Guest Bloggers: Jason Hair, Dennis Reuter, and Amy Simon
Building a mission or an instrument is not for the faint of heart. While engineering teams develop plans to avoid major mishaps, sometimes even the best laid plans aren’t enough. A case in point is a series of unfortunate events that happened to the OVIRS instrument in July 2014.
OVIRS is a spectrometer that will be searching for very small changes in the amount of light reflected from the surface of Bennu over a wide range of visible and infrared wavelengths. These changes may tell us a lot about the composition of the asteroid: What minerals are there? Are there organic molecules present? Has anything collided with Bennu? Because these changes in reflected light are small, we have to make sure that light scattering off surfaces inside the instrument isn’t fooling us. Therefore it is necessary to coat the bare aluminum inside the instrument with a very black coating to avoid any unplanned reflections. But making a coating that is very black at visible and infrared wavelengths, and that also won’t peel off or contaminate any part of the spacecraft in the extreme space environment is not an easy task. After evaluating many options, the OVIRS team selected a company, Highland Plating, to coat the inside of the optics box using a special proprietary process.
Accordingly, the OVIRS optics box was shipped to Highland to undergo the coating procedure. After arrival at the facility, the OVIRS team and the group at Highland doing the coating still had to make sure that all aspects of the process were well understood. This involved frequent phone calls between the facilities. On July 13, an OVIRS team member tried to call Highland, but only got a busy signal. He went online to see if perhaps there was a problem with his contact information. As part of the process he saw that a large fire had occurred in Los Angeles. On closer examination, he discovered that the fire had occurred at the Highland Plating company itself. Fortunately no one was hurt, but the facility was mostly destroyed.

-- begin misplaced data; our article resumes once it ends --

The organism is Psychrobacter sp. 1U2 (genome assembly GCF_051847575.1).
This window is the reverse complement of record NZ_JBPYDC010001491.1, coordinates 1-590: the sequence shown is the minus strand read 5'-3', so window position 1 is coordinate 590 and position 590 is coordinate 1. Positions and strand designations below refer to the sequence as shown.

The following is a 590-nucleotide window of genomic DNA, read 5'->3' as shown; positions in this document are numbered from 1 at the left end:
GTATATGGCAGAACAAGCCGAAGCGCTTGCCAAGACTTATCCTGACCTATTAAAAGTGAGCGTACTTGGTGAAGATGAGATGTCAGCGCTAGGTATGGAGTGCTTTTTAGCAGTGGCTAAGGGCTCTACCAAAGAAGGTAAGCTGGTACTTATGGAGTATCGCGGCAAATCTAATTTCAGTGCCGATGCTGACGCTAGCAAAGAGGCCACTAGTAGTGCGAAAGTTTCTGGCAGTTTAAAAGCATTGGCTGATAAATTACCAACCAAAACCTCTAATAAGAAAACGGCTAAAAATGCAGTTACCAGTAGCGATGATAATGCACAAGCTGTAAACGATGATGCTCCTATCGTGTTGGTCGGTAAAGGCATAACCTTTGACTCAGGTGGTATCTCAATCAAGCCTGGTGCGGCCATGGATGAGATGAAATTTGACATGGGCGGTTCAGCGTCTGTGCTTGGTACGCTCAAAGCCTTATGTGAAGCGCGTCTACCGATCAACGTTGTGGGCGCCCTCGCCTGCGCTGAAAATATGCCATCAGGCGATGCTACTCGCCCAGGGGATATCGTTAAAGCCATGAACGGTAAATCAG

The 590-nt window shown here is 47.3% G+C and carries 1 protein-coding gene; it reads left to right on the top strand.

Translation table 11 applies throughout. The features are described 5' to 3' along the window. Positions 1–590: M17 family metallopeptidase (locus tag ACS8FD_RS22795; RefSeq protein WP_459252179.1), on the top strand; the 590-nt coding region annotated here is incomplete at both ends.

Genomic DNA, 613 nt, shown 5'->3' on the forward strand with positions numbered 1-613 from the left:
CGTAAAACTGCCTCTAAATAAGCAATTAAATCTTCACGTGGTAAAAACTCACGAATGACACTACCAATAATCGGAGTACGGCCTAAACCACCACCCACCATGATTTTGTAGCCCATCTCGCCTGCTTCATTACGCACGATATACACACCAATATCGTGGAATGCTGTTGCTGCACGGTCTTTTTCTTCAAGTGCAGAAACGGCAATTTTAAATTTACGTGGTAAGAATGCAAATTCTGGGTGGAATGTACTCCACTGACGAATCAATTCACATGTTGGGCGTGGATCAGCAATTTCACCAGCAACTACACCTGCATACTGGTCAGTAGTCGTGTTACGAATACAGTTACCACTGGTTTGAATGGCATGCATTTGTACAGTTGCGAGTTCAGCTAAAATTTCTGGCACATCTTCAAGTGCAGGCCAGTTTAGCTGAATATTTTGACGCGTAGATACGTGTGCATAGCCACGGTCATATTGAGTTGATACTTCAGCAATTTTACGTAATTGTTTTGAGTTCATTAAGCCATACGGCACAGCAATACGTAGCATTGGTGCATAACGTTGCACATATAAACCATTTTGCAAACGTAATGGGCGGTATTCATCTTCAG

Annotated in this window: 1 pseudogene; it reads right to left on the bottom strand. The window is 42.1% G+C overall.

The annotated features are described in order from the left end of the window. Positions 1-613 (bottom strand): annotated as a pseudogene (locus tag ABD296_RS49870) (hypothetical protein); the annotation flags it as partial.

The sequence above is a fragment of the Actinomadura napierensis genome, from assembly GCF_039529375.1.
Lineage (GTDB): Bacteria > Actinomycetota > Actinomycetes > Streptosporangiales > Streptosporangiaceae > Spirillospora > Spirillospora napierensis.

Because planetary missions have very specific launch windows in order to reach their targets, the schedule to build an instrument doesn’t have much slack. The OVIRS team now faced several challenges. They had to make a new optics box and they had to find a source that could provide the proper coating, both while finishing the instrument on time. The team quickly rallied and came up with several ingenious solutions. First, they were able to adopt a test box that had been made to practice the machining process to flight use by making only a few minor modifications. At the same time, a new spare box was fabricated, a task requiring several weeks to complete. As it turned out, both optics boxes were completed before a coating vendor could be selected. The key to meeting the OVIRS delivery schedule now became getting the coating done, and getting it done right.
Coating samples from a number of vendors were tested to see if an alternate source could be found. Meanwhile, Highland Plating was working hard to get its facilities back online. The OVIRS team provided on-site support to try to get a usable sample produced. Several team members dedicated weeks of their time to this effort. This dual path allowed the team to send one optics box to Highland while the second box was sent to another vendor. That way, whichever box was coated first would become the new OVIRS flight optics box. In the end, Highland Plating was able to re-build their coating capability in time. Their box was coated first and it is now the OVIRS flight unit.
The OVIRS team was able to recover from this significant issue event in time because of their remarkable dedication to the mission, their skill and flexibility and their great teamwork. Thanks to them, the instrument is in assembly now and on track for a June 2015 delivery. It was in recognition of their efforts that the OVIRS team received the Robert H Goddard Engineering Team Group Award!